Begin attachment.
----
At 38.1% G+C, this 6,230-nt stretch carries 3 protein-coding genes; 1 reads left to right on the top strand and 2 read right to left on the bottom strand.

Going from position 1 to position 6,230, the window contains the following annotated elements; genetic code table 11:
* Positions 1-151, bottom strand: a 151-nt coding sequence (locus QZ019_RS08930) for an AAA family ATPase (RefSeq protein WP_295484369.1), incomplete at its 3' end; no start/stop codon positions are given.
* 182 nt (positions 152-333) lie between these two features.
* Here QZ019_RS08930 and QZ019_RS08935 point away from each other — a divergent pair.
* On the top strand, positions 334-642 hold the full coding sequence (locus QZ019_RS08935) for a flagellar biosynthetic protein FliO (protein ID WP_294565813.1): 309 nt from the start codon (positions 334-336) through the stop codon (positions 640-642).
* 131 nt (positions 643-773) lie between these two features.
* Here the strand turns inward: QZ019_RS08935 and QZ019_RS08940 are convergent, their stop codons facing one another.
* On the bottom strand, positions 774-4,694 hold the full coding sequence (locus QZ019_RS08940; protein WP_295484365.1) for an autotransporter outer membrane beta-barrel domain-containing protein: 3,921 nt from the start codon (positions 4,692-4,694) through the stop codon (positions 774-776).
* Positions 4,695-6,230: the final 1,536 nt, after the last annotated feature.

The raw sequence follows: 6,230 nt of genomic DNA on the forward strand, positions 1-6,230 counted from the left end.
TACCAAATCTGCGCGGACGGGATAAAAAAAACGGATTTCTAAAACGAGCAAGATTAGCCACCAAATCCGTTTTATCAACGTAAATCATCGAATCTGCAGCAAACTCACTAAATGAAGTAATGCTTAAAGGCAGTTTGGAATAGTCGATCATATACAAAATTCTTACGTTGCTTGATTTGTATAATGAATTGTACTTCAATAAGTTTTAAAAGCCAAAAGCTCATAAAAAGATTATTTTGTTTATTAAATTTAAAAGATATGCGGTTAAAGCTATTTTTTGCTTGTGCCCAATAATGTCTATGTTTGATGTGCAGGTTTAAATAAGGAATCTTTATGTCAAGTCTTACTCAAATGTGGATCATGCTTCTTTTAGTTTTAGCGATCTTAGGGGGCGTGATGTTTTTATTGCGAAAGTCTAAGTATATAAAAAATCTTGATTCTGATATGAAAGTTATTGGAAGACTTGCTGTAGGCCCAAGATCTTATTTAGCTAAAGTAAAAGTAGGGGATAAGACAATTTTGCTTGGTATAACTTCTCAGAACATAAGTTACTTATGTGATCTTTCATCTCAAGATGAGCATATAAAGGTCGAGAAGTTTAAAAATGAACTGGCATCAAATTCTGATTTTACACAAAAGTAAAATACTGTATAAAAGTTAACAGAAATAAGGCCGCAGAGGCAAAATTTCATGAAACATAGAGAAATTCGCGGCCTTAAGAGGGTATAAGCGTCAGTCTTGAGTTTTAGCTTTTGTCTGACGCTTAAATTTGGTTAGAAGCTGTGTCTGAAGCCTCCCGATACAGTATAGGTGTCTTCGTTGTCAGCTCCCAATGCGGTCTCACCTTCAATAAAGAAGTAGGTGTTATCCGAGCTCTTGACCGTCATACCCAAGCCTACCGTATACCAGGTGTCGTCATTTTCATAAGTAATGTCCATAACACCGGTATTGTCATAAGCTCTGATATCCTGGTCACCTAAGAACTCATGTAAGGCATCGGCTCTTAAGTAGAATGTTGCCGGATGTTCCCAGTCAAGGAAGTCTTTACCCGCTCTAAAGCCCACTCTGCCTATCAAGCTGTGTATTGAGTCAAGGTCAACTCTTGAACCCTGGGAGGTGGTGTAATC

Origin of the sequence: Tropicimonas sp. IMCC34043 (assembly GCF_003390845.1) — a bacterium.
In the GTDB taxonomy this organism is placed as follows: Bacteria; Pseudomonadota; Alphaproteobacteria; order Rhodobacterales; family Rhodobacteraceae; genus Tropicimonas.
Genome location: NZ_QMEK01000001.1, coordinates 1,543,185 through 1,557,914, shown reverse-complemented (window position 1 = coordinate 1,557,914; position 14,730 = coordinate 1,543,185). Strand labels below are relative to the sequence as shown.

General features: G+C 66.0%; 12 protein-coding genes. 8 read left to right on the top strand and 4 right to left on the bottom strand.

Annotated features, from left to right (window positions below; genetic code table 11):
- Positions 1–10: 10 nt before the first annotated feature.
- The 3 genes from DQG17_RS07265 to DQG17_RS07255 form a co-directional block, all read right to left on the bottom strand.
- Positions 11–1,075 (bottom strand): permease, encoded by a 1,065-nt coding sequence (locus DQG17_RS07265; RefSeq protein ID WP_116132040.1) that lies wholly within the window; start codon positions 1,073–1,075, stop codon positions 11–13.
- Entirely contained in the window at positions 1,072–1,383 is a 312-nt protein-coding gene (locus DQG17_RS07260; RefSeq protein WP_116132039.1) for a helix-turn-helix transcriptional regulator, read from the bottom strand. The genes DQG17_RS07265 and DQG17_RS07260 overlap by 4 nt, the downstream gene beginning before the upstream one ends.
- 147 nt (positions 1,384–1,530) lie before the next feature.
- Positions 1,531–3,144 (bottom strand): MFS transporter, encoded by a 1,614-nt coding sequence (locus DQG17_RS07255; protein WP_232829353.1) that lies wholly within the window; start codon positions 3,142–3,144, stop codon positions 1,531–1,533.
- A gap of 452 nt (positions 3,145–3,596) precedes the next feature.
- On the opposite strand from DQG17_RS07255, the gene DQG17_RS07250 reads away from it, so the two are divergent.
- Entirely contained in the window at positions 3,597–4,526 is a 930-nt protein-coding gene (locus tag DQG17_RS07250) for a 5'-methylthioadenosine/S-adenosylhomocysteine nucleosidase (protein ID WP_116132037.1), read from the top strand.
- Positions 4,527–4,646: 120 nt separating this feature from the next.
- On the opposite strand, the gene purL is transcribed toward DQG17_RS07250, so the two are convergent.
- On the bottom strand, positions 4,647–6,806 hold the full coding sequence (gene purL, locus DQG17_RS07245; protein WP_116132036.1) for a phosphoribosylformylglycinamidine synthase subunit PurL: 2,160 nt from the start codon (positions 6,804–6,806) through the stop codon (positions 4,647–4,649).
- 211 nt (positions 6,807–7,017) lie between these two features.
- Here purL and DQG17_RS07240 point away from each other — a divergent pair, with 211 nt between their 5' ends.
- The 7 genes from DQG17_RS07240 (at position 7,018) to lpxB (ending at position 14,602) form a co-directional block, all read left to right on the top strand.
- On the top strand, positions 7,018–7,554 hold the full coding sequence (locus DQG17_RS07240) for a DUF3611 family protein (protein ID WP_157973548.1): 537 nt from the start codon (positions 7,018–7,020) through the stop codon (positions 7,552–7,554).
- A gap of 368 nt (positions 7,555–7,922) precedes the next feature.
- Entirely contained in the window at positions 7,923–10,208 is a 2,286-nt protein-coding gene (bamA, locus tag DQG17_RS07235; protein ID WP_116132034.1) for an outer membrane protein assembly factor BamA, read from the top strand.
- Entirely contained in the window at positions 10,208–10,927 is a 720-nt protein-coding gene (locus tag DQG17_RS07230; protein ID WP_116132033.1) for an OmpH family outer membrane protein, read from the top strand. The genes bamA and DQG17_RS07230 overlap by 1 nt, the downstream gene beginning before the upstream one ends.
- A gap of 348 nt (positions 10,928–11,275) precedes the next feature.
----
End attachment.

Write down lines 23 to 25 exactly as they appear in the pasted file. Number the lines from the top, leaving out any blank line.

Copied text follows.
- Positions 1,531–3,144 (bottom strand): MFS transporter, encoded by a 1,614-nt coding sequence (locus DQG17_RS07255; protein WP_232829353.1) that lies wholly within the window; start codon positions 3,142–3,144, stop codon positions 1,531–1,533.
- A gap of 452 nt (positions 3,145–3,596) precedes the next feature.
- On the opposite strand from DQG17_RS07255, the gene DQG17_RS07250 reads away from it, so the two are divergent.